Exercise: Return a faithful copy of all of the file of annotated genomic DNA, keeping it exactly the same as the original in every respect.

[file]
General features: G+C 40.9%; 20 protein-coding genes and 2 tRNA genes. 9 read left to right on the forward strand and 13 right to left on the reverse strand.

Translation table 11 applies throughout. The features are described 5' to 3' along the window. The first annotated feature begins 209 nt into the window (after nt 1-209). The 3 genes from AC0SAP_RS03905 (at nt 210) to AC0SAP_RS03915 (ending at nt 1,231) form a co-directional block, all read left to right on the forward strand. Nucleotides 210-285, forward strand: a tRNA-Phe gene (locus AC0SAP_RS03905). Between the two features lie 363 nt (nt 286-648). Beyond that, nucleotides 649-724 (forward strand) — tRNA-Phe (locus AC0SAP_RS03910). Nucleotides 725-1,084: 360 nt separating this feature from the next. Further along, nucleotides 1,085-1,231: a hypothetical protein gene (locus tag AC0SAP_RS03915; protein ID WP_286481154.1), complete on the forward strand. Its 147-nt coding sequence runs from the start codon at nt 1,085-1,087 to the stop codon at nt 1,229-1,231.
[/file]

General features: G+C 40.9%; 20 protein-coding genes and 2 tRNA genes. 9 read left to right on the forward strand and 13 right to left on the reverse strand.

Translation table 11 applies throughout. The features are described 5' to 3' along the window. The first annotated feature begins 209 nt into the window (after nt 1-209). The 3 genes from AC0SAP_RS03905 (at nt 210) to AC0SAP_RS03915 (ending at nt 1,231) form a co-directional block, all read left to right on the forward strand. Nucleotides 210-285, forward strand: a tRNA-Phe gene (locus AC0SAP_RS03905). Between the two features lie 363 nt (nt 286-648). Beyond that, nucleotides 649-724 (forward strand) — tRNA-Phe (locus AC0SAP_RS03910). Nucleotides 725-1,084: 360 nt separating this feature from the next. Further along, nucleotides 1,085-1,231: a hypothetical protein gene (locus tag AC0SAP_RS03915; protein ID WP_286481154.1), complete on the forward strand. Its 147-nt coding sequence runs from the start codon at nt 1,085-1,087 to the stop codon at nt 1,229-1,231.